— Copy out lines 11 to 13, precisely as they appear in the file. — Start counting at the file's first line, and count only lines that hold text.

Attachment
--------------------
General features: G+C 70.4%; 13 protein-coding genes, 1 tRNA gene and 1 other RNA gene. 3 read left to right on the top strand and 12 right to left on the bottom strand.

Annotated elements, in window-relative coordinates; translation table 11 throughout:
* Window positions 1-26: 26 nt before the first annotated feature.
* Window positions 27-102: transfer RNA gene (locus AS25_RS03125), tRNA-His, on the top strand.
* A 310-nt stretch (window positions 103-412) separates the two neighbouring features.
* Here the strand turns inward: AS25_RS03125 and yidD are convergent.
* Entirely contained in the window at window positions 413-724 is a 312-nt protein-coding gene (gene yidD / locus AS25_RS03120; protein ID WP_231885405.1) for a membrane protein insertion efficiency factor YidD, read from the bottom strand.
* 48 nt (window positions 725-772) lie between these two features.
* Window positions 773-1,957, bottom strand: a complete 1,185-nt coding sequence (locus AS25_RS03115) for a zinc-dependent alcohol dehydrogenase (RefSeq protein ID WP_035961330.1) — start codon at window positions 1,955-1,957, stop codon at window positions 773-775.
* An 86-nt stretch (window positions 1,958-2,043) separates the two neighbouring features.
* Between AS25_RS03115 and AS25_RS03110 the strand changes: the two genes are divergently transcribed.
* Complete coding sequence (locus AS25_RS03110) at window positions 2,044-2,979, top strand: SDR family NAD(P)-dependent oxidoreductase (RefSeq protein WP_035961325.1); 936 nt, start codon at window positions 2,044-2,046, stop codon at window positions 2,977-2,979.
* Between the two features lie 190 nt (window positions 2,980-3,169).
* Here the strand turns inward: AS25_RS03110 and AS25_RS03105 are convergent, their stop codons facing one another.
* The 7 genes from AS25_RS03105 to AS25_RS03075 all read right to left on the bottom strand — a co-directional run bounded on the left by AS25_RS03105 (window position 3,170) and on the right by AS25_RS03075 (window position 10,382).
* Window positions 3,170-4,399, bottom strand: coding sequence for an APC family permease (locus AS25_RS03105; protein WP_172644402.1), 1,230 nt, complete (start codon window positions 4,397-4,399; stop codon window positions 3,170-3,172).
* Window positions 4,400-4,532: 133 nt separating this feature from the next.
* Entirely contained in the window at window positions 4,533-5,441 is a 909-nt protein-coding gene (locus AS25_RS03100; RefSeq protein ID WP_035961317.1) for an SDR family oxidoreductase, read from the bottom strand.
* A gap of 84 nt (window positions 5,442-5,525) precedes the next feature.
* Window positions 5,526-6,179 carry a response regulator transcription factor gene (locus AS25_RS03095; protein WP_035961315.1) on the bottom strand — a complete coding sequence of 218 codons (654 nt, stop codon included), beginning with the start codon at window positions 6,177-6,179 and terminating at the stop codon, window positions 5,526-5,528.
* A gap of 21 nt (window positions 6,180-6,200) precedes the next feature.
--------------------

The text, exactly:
* Between AS25_RS03115 and AS25_RS03110 the strand changes: the two genes are divergently transcribed.
* Complete coding sequence (locus AS25_RS03110) at window positions 2,044-2,979, top strand: SDR family NAD(P)-dependent oxidoreductase (RefSeq protein WP_035961325.1); 936 nt, start codon at window positions 2,044-2,046, stop codon at window positions 2,977-2,979.
* Between the two features lie 190 nt (window positions 2,980-3,169).